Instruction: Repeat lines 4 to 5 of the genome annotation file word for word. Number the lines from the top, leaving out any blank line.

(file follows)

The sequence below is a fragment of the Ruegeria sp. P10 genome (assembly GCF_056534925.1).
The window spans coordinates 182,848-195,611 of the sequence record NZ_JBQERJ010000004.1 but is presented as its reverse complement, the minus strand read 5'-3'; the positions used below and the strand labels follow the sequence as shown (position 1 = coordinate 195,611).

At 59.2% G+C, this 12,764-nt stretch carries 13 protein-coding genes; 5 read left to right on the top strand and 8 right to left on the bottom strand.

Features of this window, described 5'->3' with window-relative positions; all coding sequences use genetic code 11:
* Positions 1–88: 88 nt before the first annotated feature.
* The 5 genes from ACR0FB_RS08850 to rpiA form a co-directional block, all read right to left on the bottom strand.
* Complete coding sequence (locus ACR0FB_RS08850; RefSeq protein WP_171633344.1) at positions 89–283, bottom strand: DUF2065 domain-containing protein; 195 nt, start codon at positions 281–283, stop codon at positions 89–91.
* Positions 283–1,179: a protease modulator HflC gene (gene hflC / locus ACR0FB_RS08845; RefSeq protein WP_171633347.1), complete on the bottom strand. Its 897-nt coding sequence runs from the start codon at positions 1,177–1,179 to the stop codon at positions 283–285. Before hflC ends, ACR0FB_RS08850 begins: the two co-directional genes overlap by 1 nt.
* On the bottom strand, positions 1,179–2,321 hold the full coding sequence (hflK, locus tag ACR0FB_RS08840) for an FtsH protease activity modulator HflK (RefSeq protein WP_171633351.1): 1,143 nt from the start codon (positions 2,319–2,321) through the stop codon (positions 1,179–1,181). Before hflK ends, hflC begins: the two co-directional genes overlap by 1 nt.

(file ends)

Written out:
Features of this window, described 5'->3' with window-relative positions; all coding sequences use genetic code 11:
* Positions 1–88: 88 nt before the first annotated feature.